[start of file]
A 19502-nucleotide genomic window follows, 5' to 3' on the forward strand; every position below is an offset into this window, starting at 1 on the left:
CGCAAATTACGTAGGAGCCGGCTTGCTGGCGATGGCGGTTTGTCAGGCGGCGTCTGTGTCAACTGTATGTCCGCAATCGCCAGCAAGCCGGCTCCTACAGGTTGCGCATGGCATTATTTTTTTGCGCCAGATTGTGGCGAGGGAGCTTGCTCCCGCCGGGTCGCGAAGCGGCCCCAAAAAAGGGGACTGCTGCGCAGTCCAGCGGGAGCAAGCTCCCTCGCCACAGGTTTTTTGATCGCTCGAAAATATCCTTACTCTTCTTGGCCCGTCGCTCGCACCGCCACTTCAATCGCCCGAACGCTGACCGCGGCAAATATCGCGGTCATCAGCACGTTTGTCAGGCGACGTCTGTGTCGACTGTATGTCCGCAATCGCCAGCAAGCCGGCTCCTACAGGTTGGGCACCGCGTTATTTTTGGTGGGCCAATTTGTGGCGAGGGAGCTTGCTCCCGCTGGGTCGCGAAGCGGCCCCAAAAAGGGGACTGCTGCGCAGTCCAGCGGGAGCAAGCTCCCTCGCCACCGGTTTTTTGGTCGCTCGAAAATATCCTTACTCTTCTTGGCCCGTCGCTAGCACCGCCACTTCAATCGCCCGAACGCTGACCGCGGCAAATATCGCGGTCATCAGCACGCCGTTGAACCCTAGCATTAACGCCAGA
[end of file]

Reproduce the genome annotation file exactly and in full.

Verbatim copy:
A 19502-nucleotide genomic window follows, 5' to 3' on the forward strand; every position below is an offset into this window, starting at 1 on the left:
CGCAAATTACGTAGGAGCCGGCTTGCTGGCGATGGCGGTTTGTCAGGCGGCGTCTGTGTCAACTGTATGTCCGCAATCGCCAGCAAGCCGGCTCCTACAGGTTGCGCATGGCATTATTTTTTTGCGCCAGATTGTGGCGAGGGAGCTTGCTCCCGCCGGGTCGCGAAGCGGCCCCAAAAAAGGGGACTGCTGCGCAGTCCAGCGGGAGCAAGCTCCCTCGCCACAGGTTTTTTGATCGCTCGAAAATATCCTTACTCTTCTTGGCCCGTCGCTCGCACCGCCACTTCAATCGCCCGAACGCTGACCGCGGCAAATATCGCGGTCATCAGCACGTTTGTCAGGCGACGTCTGTGTCGACTGTATGTCCGCAATCGCCAGCAAGCCGGCTCCTACAGGTTGGGCACCGCGTTATTTTTGGTGGGCCAATTTGTGGCGAGGGAGCTTGCTCCCGCTGGGTCGCGAAGCGGCCCCAAAAAGGGGACTGCTGCGCAGTCCAGCGGGAGCAAGCTCCCTCGCCACCGGTTTTTTGGTCGCTCGAAAATATCCTTACTCTTCTTGGCCCGTCGCTAGCACCGCCACTTCAATCGCCCGAACGCTGACCGCGGCAAATATCGCGGTCATCAGCACGCCGTTGAACCCTAGCATTAACGCCAGA